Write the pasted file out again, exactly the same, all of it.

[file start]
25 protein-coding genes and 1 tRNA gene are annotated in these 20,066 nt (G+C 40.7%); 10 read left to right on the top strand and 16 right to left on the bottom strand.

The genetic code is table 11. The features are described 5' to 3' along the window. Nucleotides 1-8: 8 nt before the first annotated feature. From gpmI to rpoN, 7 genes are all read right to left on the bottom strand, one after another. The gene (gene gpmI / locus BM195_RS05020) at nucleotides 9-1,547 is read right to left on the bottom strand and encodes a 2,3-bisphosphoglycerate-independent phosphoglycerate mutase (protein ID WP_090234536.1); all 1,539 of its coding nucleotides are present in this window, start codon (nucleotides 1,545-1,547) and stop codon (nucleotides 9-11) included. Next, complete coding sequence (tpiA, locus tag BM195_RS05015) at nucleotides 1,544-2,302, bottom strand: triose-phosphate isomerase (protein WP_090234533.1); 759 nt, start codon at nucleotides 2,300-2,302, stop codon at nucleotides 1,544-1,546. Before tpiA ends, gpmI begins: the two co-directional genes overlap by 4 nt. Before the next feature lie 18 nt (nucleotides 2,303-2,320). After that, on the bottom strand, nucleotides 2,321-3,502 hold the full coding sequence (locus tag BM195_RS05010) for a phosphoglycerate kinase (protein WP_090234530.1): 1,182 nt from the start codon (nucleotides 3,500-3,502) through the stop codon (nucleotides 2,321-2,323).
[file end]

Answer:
25 protein-coding genes and 1 tRNA gene are annotated in these 20,066 nt (G+C 40.7%); 10 read left to right on the top strand and 16 right to left on the bottom strand.

The genetic code is table 11. The features are described 5' to 3' along the window. Nucleotides 1-8: 8 nt before the first annotated feature. From gpmI to rpoN, 7 genes are all read right to left on the bottom strand, one after another. The gene (gene gpmI / locus BM195_RS05020) at nucleotides 9-1,547 is read right to left on the bottom strand and encodes a 2,3-bisphosphoglycerate-independent phosphoglycerate mutase (protein ID WP_090234536.1); all 1,539 of its coding nucleotides are present in this window, start codon (nucleotides 1,545-1,547) and stop codon (nucleotides 9-11) included. Next, complete coding sequence (tpiA, locus tag BM195_RS05015) at nucleotides 1,544-2,302, bottom strand: triose-phosphate isomerase (protein WP_090234533.1); 759 nt, start codon at nucleotides 2,300-2,302, stop codon at nucleotides 1,544-1,546. Before tpiA ends, gpmI begins: the two co-directional genes overlap by 4 nt. Before the next feature lie 18 nt (nucleotides 2,303-2,320). After that, on the bottom strand, nucleotides 2,321-3,502 hold the full coding sequence (locus tag BM195_RS05010) for a phosphoglycerate kinase (protein WP_090234530.1): 1,182 nt from the start codon (nucleotides 3,500-3,502) through the stop codon (nucleotides 2,321-2,323).